|Alex Chapman poses for a photo in Winnipeg. (MARCEL CRETAIN/QMI Agency Files)
WINNIPEG — Alex Chapman felt compelled to “play along” with Jack King’s plan to encourage a sexual affair with his wife Lori Douglas when he met the couple at a city restaurant in 2003, he told an inquiry.
Testifying for a second day at the Canadian Judicial Council’s inquiry determining Douglas’ fate on the bench, Chapman spoke of meeting the couple at a restaurant on May 30, 2003. Chapman testified King disappeared without a word a short time after calling him over to the table, leaving Chapman and Douglas alone to talk for nearly an hour.
King has admitted attempting to lure Chapman into a sexual affair with Douglas. King sent Chapman graphic nude e-mail photos of Douglas and directed him to a sex website where King had posted more pictures of Douglas.
Douglas has said she was unaware at the time of her husband’s plan or that her pictures had been posted on the Internet.
“I remember telling her that the new (e-mail) photos I got looked much more like her,” said Chapman, noting the Internet pictures appeared to be much older. “I think she took it as a compliment ... She kind of smiled.”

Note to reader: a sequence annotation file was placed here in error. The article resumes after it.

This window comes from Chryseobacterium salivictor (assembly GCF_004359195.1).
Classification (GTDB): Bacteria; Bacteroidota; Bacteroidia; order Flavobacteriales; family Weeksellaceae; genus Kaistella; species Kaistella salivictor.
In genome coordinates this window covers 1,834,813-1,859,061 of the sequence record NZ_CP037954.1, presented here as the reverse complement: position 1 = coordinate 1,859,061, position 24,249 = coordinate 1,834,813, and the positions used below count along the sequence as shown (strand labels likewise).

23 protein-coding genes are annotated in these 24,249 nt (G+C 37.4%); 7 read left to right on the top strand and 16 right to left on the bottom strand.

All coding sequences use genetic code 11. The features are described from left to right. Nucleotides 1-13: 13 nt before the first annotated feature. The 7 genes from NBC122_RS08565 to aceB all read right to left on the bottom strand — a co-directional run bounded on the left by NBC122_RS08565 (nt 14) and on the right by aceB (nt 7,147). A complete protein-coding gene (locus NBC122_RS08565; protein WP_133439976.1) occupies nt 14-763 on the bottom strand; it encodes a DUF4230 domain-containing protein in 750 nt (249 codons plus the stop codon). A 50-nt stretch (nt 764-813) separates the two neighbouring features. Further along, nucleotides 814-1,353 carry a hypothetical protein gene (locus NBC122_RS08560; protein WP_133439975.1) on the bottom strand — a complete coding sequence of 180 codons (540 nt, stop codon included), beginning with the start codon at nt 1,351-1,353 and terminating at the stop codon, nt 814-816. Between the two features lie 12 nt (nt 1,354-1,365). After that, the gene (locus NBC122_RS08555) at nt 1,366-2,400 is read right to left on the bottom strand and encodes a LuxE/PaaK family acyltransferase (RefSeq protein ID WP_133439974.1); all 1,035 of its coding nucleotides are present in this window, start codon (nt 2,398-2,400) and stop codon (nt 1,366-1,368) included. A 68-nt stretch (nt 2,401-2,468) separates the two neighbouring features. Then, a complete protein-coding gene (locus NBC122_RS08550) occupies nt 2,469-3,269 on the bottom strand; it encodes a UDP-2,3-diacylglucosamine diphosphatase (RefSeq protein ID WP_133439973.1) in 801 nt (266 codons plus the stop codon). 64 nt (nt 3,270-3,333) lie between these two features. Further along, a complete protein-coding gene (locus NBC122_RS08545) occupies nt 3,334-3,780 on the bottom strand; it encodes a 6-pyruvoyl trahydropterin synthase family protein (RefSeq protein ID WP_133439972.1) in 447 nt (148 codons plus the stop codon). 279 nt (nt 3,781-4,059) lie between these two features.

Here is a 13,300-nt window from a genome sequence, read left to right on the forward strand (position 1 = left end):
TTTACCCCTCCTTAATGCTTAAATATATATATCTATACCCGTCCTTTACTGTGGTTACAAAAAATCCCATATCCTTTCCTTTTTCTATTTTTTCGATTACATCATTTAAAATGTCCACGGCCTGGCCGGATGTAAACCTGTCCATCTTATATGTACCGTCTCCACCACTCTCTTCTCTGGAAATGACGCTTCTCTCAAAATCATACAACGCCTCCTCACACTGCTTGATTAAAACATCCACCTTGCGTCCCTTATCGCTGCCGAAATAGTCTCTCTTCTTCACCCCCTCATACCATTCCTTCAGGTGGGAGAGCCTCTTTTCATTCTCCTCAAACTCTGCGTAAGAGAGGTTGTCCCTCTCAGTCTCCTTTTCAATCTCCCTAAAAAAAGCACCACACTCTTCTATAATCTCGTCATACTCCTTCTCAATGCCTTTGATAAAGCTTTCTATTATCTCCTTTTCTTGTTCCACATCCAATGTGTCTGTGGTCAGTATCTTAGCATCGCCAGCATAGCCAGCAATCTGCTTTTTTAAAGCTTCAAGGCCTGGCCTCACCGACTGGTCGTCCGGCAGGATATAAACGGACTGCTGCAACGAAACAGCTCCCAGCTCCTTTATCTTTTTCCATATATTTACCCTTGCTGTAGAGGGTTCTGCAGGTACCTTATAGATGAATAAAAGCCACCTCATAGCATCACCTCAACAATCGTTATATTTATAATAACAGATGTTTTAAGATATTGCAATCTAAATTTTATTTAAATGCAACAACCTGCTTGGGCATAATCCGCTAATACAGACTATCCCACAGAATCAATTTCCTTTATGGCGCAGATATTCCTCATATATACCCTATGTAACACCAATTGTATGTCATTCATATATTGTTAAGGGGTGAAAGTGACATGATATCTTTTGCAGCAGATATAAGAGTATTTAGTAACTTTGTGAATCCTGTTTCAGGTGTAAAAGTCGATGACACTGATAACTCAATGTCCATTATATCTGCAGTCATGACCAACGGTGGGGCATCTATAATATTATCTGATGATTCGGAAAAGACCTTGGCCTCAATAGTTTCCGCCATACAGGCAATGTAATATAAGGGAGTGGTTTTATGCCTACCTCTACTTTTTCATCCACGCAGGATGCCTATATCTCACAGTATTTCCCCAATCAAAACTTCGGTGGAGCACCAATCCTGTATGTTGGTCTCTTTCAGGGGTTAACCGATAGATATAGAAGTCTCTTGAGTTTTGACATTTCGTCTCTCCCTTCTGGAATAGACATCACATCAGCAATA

During a discussion about exercise, Douglas touched Chapman’s “pecs” and thigh, Chapman said.
Chapman said there was no direct discussion of sex, but “it was implied.”
Chapman said he walked Douglas to her car and opened the door for her.
“She said, ‘See you on the weekend.’ I was supposed to be indulging them in their fantasy. She knew,” he said.
Inquiry lawyer Kirsten Crain said Douglas is expected to testify she had no idea Chapman was going to show up and was “annoyed” when King invited him to their table.
Earlier, Chapman testified that blowing the whistle on Douglas destroyed his reputation and cost him his job at Great-West Life.
But lawyers at the inquiry allege it was Chapman’s lies and misconduct that got him fired, not his claims Douglas sexually harassed him.
Crain showed Chapman a August 2010 letter from Great-West Life’s human resources department outlining four reasons for his dismissal, including misrepresenting his education and downloading unauthorized software onto his computer.
Chapman claimed he never saw the letter.
Sheila Block, Douglas’s lawyer, said copies of the same letter were found on Chapman’s hard drive and appeared to have been “modified” with Wite-Out and “compressed.”
“I’m confused ma’am, because I never seen this,” Chapman said. “I never got a letter, they just walked me out the door.”
Chapman said several other people could have had access to the computer at his home, but refused to identify them.